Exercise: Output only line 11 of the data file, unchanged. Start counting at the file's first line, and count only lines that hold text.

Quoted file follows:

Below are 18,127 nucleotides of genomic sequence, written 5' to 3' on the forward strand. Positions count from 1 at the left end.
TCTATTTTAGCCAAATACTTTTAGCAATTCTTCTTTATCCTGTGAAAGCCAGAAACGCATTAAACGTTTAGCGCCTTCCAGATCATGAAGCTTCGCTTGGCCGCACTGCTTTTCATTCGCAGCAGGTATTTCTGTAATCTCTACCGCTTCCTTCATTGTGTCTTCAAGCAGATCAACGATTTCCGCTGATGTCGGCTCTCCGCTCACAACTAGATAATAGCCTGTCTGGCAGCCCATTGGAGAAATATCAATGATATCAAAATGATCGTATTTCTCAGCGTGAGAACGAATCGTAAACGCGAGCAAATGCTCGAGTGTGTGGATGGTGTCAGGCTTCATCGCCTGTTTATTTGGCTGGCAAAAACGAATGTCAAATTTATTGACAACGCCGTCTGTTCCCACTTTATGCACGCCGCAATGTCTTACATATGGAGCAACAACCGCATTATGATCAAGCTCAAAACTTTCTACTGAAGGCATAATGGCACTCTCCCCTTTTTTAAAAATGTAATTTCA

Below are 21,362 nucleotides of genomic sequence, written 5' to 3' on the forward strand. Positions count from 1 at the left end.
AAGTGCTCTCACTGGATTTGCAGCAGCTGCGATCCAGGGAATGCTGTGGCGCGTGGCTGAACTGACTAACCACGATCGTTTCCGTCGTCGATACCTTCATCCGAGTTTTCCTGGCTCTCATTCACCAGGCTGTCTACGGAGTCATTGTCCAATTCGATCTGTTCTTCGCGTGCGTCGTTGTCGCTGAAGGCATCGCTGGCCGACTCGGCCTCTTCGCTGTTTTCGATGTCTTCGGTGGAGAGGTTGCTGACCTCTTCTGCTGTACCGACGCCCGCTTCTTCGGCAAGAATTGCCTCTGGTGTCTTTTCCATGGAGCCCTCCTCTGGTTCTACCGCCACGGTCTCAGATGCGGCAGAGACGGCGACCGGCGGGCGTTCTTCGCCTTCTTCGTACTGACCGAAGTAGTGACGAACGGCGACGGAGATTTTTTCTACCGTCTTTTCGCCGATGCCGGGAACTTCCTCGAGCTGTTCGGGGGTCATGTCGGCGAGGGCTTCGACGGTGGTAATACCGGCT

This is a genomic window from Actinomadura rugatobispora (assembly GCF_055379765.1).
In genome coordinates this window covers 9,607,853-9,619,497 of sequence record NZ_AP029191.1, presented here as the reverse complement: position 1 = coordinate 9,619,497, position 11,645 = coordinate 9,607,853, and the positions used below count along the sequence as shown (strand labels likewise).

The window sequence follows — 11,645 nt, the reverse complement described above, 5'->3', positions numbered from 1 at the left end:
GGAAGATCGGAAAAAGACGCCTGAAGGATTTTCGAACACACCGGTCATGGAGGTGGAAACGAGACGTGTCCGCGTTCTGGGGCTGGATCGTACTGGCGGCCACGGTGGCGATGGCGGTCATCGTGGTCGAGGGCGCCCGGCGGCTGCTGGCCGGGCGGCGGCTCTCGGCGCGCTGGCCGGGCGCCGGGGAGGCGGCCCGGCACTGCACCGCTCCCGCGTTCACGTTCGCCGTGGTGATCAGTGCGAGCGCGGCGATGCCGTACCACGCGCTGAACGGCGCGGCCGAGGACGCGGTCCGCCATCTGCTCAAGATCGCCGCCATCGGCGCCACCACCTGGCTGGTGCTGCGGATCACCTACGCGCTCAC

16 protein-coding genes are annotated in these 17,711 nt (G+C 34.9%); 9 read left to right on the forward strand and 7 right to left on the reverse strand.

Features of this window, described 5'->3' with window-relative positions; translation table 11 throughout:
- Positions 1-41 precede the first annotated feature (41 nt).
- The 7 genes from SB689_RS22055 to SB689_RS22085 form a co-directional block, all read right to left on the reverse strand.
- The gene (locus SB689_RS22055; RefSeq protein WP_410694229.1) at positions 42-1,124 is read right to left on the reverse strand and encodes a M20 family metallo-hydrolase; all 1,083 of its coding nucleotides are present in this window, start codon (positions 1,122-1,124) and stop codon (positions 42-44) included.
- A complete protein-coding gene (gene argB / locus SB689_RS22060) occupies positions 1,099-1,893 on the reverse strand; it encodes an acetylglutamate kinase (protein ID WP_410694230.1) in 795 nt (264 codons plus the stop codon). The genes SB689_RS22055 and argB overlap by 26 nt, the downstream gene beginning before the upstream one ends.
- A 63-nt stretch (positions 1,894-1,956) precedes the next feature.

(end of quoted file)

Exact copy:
- Positions 1-41 precede the first annotated feature (41 nt).